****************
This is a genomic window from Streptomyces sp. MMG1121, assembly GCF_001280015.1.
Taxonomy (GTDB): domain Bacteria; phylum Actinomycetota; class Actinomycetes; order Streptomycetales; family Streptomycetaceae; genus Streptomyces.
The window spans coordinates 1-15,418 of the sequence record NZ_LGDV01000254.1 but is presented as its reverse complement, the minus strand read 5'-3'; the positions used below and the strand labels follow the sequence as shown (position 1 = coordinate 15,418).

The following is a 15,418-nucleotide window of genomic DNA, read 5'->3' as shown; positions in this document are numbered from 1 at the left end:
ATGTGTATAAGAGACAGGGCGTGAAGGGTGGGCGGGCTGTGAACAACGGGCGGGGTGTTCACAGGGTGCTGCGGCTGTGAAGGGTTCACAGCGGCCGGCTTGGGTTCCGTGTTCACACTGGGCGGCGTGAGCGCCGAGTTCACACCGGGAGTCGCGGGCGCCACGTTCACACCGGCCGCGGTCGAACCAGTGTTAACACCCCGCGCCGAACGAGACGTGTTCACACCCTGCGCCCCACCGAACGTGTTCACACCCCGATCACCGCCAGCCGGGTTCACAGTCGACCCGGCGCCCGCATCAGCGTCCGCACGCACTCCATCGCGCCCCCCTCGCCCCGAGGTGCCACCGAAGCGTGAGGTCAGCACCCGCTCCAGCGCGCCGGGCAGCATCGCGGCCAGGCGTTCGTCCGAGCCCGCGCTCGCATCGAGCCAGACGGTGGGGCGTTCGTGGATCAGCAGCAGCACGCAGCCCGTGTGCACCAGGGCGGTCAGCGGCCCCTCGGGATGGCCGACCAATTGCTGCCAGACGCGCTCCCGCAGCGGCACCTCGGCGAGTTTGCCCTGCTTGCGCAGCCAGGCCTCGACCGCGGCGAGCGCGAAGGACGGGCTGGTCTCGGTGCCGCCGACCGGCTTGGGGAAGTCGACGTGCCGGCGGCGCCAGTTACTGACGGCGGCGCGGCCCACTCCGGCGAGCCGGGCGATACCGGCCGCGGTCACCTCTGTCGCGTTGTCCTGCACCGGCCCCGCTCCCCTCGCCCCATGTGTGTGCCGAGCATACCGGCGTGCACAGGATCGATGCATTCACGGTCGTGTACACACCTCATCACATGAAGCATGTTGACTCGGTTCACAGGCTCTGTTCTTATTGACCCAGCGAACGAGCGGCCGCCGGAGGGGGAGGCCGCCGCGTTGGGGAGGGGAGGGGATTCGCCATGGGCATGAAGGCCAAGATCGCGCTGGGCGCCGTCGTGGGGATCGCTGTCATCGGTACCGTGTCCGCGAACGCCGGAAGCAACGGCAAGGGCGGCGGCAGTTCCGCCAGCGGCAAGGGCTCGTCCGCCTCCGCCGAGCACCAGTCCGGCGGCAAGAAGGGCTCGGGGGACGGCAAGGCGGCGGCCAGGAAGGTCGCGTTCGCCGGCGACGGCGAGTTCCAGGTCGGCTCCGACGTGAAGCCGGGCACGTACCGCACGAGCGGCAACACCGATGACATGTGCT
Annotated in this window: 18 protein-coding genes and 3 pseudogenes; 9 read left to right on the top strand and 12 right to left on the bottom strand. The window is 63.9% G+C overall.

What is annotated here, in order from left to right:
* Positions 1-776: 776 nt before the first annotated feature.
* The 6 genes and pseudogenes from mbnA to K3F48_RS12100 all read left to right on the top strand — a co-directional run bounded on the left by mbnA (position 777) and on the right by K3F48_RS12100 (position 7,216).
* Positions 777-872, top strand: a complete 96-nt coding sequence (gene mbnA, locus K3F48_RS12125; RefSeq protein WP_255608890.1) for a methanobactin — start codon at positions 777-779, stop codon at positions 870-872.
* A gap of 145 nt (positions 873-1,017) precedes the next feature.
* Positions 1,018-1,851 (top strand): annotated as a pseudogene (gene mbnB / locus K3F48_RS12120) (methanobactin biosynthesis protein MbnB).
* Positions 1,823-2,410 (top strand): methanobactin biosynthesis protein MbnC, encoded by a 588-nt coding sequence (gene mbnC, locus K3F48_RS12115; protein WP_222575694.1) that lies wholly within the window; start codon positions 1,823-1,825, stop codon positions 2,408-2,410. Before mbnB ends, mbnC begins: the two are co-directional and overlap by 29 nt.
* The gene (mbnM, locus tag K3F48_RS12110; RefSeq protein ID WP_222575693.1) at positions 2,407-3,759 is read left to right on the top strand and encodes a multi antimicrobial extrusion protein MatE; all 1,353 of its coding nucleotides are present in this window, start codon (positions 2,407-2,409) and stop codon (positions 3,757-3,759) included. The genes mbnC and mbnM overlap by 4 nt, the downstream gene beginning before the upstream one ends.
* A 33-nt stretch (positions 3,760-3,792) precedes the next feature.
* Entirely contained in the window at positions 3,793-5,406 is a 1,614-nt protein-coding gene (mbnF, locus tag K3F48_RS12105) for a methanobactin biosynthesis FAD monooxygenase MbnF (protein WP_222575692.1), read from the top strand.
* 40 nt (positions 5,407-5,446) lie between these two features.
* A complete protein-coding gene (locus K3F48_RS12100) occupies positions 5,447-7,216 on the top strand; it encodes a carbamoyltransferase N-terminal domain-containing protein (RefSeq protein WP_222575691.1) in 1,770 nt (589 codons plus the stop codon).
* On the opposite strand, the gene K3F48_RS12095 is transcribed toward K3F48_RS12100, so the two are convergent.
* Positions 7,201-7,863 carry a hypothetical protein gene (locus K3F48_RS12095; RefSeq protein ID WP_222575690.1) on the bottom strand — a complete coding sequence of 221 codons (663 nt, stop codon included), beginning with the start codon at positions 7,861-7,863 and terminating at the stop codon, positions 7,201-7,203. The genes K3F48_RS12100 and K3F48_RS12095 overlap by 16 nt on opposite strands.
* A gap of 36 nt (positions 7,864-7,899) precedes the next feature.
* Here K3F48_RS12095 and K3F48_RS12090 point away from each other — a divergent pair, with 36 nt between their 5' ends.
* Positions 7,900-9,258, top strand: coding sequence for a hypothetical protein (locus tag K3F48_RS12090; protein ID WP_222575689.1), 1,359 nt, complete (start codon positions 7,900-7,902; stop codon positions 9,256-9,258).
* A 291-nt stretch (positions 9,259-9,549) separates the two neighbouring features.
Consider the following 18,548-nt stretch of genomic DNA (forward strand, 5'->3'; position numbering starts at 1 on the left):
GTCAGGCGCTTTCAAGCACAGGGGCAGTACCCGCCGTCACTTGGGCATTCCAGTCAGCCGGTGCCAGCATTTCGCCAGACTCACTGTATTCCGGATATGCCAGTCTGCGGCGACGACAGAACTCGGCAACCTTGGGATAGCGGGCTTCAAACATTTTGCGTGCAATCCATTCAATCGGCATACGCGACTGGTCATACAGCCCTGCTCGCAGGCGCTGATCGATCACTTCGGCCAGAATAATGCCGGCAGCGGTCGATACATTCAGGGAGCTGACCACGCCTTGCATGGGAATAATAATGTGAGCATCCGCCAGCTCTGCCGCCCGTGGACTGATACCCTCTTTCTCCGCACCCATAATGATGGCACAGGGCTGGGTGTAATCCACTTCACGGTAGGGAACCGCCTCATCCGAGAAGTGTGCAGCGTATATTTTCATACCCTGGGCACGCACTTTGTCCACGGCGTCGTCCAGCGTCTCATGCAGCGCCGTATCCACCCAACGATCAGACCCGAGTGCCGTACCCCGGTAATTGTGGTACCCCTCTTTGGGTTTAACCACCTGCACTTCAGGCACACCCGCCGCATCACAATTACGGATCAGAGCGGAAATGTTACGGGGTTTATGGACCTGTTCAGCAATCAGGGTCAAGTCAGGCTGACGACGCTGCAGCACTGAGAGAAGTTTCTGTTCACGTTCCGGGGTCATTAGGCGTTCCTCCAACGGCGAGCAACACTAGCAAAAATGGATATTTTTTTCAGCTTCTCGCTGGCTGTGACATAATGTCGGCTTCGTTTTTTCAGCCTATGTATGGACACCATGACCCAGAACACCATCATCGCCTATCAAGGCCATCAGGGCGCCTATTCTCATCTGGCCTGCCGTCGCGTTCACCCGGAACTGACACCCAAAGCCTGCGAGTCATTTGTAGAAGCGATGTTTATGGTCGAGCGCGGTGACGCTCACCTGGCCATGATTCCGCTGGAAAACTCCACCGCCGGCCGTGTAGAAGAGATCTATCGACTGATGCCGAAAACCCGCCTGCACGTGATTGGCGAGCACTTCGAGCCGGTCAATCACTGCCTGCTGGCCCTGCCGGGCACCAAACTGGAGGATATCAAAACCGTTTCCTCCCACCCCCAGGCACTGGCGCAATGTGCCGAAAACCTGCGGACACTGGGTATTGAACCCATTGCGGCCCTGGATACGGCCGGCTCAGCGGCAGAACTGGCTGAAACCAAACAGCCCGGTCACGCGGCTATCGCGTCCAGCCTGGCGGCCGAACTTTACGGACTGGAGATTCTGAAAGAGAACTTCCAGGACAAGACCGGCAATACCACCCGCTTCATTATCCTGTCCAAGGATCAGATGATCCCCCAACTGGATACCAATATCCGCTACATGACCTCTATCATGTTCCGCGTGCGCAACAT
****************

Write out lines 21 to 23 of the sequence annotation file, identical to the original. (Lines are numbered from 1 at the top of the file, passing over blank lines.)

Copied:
* A gap of 36 nt (positions 7,864-7,899) precedes the next feature.
* Here K3F48_RS12095 and K3F48_RS12090 point away from each other — a divergent pair, with 36 nt between their 5' ends.
* Positions 7,900-9,258, top strand: coding sequence for a hypothetical protein (locus tag K3F48_RS12090; protein ID WP_222575689.1), 1,359 nt, complete (start codon positions 7,900-7,902; stop codon positions 9,256-9,258).